On January 20, 1917, the Grand Opera House’s janitor, George Matsu, discovered a fire burning in the middle of the theatre’s balcony and called in a fire alarm. The fire spread quickly and engulfed the entire building, collapsing the dome less than 45 minutes after the blaze was discovered. Battalion Chief Fred Gilham was killed when the roof collapsed on him. Eight other firefighters, along with a policeman, were seriously injured with burns and broken bones. Guests at the hotel next door were evacuated because of the danger of the fire spreading.
Within two days, the City Council charged its Public Safety Committee with making an investigation of the disaster and of relevant city laws and how they were enforced. Resolution 5497 stated that “the recent fire in the Grand Opera House, with its fatal results, shows the necessity for strict building regulations and efficient enforcement thereof as well as honest inspection, especially in relation to places of amusement where large numbers of people gather day and night.” The investigation was to be undertaken so that “the chances of a recurrence of such fires may be lessened or prevented.”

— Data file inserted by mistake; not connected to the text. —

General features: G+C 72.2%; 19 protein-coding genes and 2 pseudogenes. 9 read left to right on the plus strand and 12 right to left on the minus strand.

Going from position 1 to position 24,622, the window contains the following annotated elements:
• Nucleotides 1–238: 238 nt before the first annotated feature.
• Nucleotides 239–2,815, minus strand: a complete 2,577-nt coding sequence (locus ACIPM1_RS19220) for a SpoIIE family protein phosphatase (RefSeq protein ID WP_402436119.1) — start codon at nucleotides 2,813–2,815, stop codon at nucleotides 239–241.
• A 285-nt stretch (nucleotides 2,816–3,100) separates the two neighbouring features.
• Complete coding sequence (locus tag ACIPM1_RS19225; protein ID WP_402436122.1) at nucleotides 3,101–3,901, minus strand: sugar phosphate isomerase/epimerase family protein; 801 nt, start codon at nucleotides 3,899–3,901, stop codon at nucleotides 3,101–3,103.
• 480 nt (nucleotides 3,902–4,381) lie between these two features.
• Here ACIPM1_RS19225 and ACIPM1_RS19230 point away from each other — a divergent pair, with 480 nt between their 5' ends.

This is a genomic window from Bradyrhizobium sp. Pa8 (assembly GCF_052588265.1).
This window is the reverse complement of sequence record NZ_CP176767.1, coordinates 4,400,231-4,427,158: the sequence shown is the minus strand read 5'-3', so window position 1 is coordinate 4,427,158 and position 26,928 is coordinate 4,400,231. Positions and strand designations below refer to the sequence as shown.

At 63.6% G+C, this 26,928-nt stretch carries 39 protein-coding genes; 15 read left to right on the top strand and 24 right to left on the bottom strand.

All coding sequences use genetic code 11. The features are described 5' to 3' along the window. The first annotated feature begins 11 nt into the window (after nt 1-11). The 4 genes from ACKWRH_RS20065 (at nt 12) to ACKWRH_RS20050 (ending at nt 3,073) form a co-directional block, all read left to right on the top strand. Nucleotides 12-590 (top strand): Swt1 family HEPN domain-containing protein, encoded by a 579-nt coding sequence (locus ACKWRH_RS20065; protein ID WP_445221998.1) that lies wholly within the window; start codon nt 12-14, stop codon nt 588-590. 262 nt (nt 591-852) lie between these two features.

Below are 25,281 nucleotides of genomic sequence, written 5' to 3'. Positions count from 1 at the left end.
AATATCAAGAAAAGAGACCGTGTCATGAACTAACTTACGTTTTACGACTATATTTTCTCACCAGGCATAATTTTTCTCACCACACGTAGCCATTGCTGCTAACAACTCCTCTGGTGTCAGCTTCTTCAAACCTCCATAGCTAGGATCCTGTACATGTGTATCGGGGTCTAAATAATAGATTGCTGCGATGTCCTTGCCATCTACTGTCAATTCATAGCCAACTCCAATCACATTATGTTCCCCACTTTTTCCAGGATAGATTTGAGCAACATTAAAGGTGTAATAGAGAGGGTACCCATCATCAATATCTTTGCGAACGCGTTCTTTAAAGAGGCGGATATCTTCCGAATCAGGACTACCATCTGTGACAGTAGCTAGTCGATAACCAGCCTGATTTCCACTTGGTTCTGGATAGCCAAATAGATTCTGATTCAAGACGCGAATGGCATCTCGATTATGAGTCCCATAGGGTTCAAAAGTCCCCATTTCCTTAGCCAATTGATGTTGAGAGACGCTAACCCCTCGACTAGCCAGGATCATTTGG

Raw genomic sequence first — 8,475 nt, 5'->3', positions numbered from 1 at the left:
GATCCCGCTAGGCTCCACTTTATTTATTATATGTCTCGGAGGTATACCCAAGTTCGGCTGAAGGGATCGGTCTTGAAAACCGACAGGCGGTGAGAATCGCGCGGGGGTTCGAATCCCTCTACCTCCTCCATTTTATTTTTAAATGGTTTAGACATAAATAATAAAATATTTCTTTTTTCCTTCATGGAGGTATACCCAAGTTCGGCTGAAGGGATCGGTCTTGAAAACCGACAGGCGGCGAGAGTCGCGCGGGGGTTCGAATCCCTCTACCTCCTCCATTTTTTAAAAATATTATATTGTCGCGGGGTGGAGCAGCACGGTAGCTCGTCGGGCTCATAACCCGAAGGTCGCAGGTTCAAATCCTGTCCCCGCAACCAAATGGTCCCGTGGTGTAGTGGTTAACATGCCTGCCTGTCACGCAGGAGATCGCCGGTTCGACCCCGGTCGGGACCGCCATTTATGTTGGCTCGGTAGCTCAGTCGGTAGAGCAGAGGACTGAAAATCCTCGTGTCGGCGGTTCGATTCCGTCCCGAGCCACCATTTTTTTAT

The committee found that the theatre had been declared unsafe several times in the years prior to the fire, but also that it was no more unsafe than other buildings constructed in the same period, before the fire and building codes were improved. Hearings devolved into byzantine discussions about whether a former superintendent of buildings had been removed by the mayor for refusing to issue permits for changes to the theatre, but in the end no blame or responsibility was assigned. Defective wiring was assumed to be the cause.
Proving that anything can and will be used for advertising purposes, the Aero Alarm Company ran a large ad in the Seattle Times the very next day, claiming that had their alarm been installed, “Seattle’s pioneer theatre would be standing intact today.”